Northern Ireland

Irish processor's Brexit vow to NI dairy farmers

A tanker load of milk arrives at Aurivo's Co Roscommon plant
Image caption A tanker load of milk arrives at Aurivo's Co Roscommon plant

A major milk processor in the Irish Republic says it will stick by the Northern Ireland farmers that supply it, no matter how tricky things get over Brexit.

Aurivo takes 60m litres of milk each year from Northern Ireland to its plant at Ballaghaderreen, Co Roscommon.

That is turned into butter and milk powders.

Around 60 of the 1,000 farmers who supply Aurivo are from Northern Ireland.

Image caption The automated milk powder line in the factory

They account for 16% of the co-operative's milk pool.

The company's chief executive, Aaron Forde said it hoped there would be an uncomplicated cross-border trading arrangement after the UK's exit from the EU.

But he said if they were faced with tariffs and customs delays, Aurivo would not abandon its suppliers here.

Image caption Aaron Forde is Chief Executive of Aurivo

"We've had a long-term arrangement with a lot of these guys up there and we don't walk away from those kind of long-term relationships easily.

"We also have customers for that milk in 50 markets around the world and that is important as well."

Mr Forde said, if necessary, Aurivo would look for a partnership arrangement with a processing company in Northern Ireland, so that milk could be dealt with locally.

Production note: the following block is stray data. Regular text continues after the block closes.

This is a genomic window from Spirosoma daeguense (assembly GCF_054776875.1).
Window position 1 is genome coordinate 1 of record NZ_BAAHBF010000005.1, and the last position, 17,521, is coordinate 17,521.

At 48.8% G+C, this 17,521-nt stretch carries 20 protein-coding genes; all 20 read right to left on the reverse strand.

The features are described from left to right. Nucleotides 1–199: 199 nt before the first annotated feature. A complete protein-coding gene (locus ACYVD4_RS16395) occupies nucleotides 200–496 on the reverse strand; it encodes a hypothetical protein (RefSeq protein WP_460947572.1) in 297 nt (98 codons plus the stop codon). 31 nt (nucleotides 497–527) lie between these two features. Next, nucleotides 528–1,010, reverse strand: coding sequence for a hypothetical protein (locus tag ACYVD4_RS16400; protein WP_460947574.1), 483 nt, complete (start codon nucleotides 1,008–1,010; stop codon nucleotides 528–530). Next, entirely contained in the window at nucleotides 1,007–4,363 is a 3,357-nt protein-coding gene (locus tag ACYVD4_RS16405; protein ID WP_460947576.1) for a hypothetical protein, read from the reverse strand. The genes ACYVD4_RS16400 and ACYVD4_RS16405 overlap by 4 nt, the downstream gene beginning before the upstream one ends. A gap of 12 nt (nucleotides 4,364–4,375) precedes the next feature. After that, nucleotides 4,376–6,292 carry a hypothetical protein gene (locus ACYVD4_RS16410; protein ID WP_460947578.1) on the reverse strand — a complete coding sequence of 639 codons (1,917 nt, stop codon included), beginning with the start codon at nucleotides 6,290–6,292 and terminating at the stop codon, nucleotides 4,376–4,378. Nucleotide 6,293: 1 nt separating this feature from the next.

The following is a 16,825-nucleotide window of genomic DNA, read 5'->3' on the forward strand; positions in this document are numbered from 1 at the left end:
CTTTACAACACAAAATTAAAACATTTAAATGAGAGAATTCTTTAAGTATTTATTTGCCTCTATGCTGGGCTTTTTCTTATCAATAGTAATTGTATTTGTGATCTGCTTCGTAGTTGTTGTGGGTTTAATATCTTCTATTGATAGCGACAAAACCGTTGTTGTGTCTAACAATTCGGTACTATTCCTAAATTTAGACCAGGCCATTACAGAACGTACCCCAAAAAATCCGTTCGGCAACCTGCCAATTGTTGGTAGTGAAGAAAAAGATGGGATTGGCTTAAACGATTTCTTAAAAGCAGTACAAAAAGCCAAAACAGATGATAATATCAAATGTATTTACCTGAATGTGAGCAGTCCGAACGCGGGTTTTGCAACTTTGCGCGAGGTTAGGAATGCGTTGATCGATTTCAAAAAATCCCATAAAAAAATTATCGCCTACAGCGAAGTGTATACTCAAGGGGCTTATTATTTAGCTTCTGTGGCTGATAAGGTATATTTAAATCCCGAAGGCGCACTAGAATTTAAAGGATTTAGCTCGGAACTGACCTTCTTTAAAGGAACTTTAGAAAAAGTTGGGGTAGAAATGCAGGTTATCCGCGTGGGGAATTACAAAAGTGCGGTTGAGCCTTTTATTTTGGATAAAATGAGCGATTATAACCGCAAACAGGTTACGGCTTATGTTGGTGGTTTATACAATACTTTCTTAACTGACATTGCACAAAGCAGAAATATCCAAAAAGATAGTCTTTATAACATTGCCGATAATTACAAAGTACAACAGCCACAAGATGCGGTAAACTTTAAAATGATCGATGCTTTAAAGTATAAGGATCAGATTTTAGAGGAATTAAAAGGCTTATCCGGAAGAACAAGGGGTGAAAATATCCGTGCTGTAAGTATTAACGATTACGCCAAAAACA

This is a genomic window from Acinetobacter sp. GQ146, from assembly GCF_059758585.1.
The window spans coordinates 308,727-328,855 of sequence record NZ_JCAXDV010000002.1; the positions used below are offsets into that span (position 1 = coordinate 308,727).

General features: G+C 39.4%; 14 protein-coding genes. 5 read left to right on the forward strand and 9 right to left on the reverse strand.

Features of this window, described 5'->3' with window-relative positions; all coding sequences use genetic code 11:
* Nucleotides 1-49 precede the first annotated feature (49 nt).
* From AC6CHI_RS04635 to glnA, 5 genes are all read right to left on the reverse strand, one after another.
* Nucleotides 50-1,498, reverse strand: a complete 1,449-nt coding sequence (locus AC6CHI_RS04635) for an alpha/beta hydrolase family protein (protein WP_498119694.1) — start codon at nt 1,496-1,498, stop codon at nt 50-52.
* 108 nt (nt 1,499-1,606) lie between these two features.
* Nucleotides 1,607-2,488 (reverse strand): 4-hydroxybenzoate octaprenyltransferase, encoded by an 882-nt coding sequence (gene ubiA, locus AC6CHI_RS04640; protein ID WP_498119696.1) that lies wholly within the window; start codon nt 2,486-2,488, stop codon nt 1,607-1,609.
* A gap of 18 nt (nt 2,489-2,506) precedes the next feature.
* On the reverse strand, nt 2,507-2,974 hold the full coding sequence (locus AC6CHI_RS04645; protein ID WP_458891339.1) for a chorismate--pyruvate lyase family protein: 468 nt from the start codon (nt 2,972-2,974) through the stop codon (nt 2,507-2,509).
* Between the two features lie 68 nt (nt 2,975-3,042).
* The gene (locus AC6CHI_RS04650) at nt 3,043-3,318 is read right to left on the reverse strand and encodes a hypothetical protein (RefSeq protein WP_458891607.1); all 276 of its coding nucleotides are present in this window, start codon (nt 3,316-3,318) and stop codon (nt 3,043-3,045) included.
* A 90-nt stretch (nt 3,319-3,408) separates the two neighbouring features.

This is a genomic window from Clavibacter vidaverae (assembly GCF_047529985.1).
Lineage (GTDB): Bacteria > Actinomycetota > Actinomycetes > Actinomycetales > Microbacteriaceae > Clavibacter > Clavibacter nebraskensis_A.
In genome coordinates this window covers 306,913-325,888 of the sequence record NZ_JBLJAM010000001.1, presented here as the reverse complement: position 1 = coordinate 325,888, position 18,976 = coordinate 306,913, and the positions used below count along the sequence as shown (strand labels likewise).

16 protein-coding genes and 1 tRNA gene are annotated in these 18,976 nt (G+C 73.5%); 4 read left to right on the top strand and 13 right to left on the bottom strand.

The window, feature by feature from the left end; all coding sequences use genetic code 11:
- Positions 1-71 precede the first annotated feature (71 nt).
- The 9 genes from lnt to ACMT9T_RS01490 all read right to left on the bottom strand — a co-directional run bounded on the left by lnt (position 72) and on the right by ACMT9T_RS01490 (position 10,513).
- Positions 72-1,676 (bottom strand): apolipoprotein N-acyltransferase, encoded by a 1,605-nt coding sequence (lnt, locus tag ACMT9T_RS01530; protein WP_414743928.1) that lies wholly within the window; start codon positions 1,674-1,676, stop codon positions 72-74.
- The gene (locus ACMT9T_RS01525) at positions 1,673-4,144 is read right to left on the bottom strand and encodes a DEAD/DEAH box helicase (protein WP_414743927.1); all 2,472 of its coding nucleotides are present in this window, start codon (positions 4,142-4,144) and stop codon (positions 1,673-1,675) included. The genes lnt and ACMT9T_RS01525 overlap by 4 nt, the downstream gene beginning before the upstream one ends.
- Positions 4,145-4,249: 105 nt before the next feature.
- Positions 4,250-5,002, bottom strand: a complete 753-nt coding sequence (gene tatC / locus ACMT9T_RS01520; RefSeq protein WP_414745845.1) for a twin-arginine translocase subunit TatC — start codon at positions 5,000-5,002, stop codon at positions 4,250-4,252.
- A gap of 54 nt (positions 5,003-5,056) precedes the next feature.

Image caption The company sells large quantities of milk powder to Africa and the Middle East

Before the abolition of milk quotas in 2015, the company had to make separate returns to officials on either side of the border for its northern and southern supplies.

Mr Forde said those same processes could be used to deal with any bureaucracy created by new customs arrangements.

The milk powders made at Ballaghaderreen are sold across Africa and the Middle East under existing EU trade deals.

About 30% of all milk produced in Northern Ireland crosses the border for processing by a number of dairy companies.

But the bulk of it is processed locally with much of the produce sold in Great Britain, meaning it will not be subject to tariff or customs checks.

Dale Farm is the biggest company here, with 1,300 farmers and 1,000 employees.

Image caption More than half Dale Farm's milk is used to make cheddar cheese

Cheese is central to the firm's business, accounting for more than half of the 850m litres of milk Dale Farm collects every year.

Chief Executive Nick Whelan accepts his company is "reasonably well positioned for Brexit" after a decision five years ago to concentrate on supplying the UK market.

But he said they are not complacent.

They are concerned about the sustainability of some dairy farmers should subsidy payments be withdrawn.

And as a company with 22% of migrant workers, future rules around labour will be critical.

Image caption Nick Whelan of Dale Farm

"Uncertainty is the biggest issue we have around Brexit," he said.

"If one had certainty that would be a huge benefit."

Mr Whelan said Dale Farm had invested £60m in the business over the last five years.

But he said decisions around £30m of future investment were being delayed because the business case would depend on whether there was a hard or soft Brexit.